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Pollution threatens water quality in the Central Marshes of Southern Iraq

Lookup NU author(s): Nadheer Fazaa, Dr Jonathon DunnORCiD, Professor Mark WhittinghamORCiD



This work is licensed under a Creative Commons Attribution 4.0 International License (CC BY 4.0).


© 2021 University of Baghdad. All rights reserved.Water pollution is an issue that can be exacerbated by drought as increased concentrations of unwanted substances are a consequence of lower water levels. Polluted water that flows into natural marshlands leads to the deposition of pollutants in the interior of the marsh. Here we present evidence that the interior of the Central Marsh (CM) in southern Iraq suffers from higher levels of pollution than areas closer to the source of water entering the marsh (the Euphrates River). A 1.7m embankment that halts the flow of the Euphrates is only infrequently breached and so the CM is effectively the terminal destination of the waters (and their associated pollutants and agricultural waste) flowing from the West of Iraq. A range of water quality metrics were measured where the Euphrates enters the CM and at increasing distances into the interior of the CM. The following measures were taken: NO2, NO3, PO4, Salinity, Major ions, and Heavy Metals (Cu, Ni, Pb, Cd, Zn). The area of study was divided into four horizontal zones (the river and three zones inside the marsh) and eight field surveys were carried out from November 2013 to June 2014 to collect water samples by using a transect line methodology. Salinity and major ions (Na, K, Cl, Ca, and Mg) were significantly higher inside the marsh compared with levels in the river water immediately before it entered the CM. These findings indicate the increased risk of these pollutants to humans and wildlife living in and using the CM. This issue requires urgent attention, especially to the status of the CM as a World Heritage site (for the ecosystem services provided to local people) as an Important Biodiversity Area. The reported declines in water quantity in the Euphrates over recent decades will likely further exacerbate the problems we report.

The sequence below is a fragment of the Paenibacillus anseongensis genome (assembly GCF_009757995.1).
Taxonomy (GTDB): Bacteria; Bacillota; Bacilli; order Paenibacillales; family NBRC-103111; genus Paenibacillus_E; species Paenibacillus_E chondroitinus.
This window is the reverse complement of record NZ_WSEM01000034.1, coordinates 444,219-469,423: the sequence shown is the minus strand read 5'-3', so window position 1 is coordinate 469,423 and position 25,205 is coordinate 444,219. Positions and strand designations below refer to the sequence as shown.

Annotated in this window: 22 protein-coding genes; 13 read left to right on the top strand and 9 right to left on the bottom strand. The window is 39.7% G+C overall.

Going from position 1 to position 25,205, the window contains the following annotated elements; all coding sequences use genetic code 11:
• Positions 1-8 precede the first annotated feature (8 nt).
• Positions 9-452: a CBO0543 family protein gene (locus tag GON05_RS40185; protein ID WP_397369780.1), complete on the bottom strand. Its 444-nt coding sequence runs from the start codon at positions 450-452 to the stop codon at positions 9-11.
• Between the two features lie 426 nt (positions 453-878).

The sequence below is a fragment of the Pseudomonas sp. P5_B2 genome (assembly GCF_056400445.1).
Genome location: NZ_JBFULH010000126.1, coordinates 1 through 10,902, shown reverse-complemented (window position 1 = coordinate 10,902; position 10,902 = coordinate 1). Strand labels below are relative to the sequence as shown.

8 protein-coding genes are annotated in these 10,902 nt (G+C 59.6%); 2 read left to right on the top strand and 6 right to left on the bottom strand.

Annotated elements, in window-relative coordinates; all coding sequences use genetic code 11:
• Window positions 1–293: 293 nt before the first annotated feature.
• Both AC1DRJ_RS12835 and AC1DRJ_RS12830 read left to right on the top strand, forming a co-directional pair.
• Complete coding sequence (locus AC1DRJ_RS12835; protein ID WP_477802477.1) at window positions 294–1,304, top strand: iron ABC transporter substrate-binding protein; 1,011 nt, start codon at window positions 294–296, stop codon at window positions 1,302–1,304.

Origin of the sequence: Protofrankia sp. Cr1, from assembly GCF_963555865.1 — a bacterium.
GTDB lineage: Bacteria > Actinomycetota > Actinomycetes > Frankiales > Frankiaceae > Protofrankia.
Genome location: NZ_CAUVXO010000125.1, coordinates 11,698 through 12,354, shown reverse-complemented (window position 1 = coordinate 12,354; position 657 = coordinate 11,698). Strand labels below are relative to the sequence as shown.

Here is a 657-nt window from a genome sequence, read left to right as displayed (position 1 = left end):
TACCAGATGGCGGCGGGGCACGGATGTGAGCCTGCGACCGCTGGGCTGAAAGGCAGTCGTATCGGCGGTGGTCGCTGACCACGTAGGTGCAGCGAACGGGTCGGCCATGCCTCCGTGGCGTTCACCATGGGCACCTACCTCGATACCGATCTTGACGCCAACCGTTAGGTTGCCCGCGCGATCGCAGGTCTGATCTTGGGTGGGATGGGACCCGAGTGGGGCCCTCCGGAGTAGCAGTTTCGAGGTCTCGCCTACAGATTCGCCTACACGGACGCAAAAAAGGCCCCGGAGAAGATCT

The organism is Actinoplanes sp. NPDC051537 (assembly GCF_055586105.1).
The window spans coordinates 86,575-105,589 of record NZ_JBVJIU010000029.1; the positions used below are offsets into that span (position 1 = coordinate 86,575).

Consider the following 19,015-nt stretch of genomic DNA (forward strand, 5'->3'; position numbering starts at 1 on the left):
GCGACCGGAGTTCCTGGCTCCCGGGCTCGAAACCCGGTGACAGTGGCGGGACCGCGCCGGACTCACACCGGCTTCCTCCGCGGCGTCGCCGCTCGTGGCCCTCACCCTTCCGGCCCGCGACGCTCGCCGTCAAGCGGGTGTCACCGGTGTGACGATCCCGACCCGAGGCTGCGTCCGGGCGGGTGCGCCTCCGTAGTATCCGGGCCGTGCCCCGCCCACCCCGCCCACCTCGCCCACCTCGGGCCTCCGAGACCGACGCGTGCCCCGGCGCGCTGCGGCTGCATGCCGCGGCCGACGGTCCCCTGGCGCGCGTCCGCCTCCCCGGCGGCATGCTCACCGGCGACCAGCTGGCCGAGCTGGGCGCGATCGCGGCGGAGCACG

Publication metadata

Author(s): Fazaa NA, Dunn JC, Whittingham MJ

Publication type: Article

Publication status: Published

Journal: Baghdad Science Journal

Year: 2021

Volume: 18

Issue: 4

Pages: 1501-1513

Online publication date: 20/12/2021

Acceptance date: 15/09/2021

Date deposited: 10/11/2023

ISSN (print): 2078-8665

ISSN (electronic): 2411-7986

Publisher: University of Baghdad


DOI: 10.21123/bsj.2021.18.4(Suppl.).1501


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